increase with United Airlines from once a week to daily. “We also welcome Spirit, which flies from Fort Lauderdale in Florida, Air France and KLM. We want to expand frequencies with both major and lowcost airlines that would allow visitors to be able to visit any day of the week, in the U.S. and Europe. We are particularly interested in the U.K. market, ” he says. The airport company has experienced a 59% slump in its cargo activities since 2006. “This is mainly due to shifts in cargo coming from the neighboring islands and major ongoing projects, such as the new terminal’s construction, but overall, cargo is still one of our major assets,” Holiday assures. More training is being given to the airport’s 1,000-plus staff “to ensure they understand their mission to provide safe and quality services,” Holiday says. “Our employees are obviously aware of the importance of tourism for the island’s growth and future sustainability. The combination of safety, security and excellent customer service is therefore vital to attracting passengers here. Sint Maarten doesn’t just stand out because of its climate, attractions and sandy beaches; it stands out because it has friendly and open people.” Winair is also looking to grow. The government-owned regional airline was created in 1961 to handle air traffic between St. Bart’s and Sint Maarten. In 1976, it started flying to St. Eustacious as well, and since then has grown to include Antigua, St. Kitts and Nevis, Montserrat, Tortola and Anguilla. Despite the challenges of being a fairly small player in an industry affected by volatile oil prices, high airport taxes and other mitigating factors, Winair is a stable company that is keen to build profit-making synergies throughout the region. “We started outsourcing our passenger handling because it wasn’t economically viable,” says Edwin Hodge, CEO and President. “One of our biggest advantages is our code-sharing agreement with U.S. Airlines that has been in place since 2001. That gives us excellent exposure on the Eastern coast of the U.S. We are a prestigous airline that takes safety and customer service very seriously, but we need to be more viable and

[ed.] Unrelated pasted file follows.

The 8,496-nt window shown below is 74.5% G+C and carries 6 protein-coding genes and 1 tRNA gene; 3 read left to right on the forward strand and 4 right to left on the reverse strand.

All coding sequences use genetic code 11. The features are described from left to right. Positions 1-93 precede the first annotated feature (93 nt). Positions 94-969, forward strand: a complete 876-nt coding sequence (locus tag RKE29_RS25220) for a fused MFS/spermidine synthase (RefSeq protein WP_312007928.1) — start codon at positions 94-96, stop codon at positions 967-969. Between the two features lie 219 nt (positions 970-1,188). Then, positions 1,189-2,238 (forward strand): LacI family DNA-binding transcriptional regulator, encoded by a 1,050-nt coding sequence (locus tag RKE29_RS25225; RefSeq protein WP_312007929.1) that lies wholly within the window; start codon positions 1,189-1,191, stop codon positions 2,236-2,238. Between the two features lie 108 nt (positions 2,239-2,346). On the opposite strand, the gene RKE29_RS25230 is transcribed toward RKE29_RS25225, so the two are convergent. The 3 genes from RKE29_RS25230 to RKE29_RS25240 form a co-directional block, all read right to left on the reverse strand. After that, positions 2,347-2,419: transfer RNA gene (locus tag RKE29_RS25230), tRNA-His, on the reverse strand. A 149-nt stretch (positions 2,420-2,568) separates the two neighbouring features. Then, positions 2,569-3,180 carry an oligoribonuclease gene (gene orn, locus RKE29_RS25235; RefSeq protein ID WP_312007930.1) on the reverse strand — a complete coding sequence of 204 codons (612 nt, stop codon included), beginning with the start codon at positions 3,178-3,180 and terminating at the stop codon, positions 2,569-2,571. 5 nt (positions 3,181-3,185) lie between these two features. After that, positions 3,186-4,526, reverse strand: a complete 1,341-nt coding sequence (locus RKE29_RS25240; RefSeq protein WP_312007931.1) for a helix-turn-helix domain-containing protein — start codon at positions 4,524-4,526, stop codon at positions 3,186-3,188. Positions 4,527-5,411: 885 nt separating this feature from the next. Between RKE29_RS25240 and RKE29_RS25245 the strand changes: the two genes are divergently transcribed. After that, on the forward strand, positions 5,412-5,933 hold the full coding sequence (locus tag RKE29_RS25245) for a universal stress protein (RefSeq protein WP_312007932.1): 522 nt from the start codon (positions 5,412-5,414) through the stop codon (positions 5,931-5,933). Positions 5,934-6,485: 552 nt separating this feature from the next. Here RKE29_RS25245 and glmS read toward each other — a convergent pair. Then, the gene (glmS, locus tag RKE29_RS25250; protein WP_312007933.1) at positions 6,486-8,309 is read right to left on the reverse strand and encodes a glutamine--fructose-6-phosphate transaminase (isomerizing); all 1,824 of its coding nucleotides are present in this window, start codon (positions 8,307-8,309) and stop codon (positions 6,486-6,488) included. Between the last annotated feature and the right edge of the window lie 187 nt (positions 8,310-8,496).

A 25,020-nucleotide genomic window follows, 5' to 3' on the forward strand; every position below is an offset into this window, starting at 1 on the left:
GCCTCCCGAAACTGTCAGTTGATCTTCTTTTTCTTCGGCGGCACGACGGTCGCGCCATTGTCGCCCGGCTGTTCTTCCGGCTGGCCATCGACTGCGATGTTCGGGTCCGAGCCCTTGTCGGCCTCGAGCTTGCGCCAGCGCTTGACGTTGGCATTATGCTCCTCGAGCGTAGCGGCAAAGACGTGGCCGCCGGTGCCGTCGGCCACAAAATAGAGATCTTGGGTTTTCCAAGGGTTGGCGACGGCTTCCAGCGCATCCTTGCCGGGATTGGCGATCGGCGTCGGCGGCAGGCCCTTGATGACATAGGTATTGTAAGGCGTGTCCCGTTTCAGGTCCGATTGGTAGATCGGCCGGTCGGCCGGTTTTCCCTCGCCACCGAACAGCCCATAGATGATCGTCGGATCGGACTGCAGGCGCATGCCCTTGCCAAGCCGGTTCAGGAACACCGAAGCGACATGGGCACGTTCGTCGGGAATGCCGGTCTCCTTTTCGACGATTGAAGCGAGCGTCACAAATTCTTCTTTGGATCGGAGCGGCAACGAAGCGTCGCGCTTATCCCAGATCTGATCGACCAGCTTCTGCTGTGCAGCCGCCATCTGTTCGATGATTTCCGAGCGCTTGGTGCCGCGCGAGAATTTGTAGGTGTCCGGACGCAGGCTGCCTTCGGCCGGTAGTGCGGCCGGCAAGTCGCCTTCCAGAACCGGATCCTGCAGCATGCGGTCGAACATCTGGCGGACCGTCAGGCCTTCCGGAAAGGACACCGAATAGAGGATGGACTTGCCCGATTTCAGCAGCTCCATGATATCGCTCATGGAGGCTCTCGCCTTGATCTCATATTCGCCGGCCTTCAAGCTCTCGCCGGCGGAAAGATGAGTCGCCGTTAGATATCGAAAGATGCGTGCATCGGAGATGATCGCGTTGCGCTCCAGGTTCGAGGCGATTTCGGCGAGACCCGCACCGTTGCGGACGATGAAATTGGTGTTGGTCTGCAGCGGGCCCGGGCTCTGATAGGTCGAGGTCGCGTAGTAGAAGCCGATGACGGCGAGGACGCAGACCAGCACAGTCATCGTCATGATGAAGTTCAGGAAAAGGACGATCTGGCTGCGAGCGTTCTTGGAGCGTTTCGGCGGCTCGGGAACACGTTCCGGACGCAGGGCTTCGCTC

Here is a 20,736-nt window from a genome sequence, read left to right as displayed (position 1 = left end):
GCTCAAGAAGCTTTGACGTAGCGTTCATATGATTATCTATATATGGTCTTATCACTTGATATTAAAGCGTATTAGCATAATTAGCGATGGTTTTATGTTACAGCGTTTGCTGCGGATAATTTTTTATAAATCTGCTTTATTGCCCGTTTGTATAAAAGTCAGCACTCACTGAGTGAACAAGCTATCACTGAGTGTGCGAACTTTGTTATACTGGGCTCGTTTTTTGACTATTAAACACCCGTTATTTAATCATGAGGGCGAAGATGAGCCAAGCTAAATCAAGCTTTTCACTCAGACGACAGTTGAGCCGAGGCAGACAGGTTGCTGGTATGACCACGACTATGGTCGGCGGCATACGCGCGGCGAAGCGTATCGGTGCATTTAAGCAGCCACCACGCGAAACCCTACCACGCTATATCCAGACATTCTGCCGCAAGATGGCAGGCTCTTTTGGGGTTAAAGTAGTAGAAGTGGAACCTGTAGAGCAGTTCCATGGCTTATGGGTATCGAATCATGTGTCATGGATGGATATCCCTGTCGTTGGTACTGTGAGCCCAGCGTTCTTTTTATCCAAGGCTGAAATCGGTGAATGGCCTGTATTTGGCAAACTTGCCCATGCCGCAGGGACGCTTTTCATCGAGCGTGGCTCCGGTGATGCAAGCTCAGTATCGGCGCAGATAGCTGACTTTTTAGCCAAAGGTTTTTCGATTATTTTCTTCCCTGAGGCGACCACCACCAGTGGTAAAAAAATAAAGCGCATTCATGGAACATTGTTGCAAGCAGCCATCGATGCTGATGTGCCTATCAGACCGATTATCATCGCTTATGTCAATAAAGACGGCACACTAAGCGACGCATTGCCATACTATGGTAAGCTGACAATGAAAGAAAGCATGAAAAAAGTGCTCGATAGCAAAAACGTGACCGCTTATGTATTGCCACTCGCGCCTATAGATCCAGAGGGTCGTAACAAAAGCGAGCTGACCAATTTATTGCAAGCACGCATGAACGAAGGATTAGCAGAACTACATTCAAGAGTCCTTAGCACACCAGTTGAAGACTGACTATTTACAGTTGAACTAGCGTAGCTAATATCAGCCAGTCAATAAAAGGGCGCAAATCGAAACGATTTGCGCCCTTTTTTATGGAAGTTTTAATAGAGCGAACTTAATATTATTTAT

ambitious. Our employees are the force that will keep us ahead.” Aside from tourism, Maria Buncamper-Molanus, Commissioner for Economic Affairs, explains the options for investors. “We want to attract Maria Buncamper-Molanus, Commissioner for Economic Affairs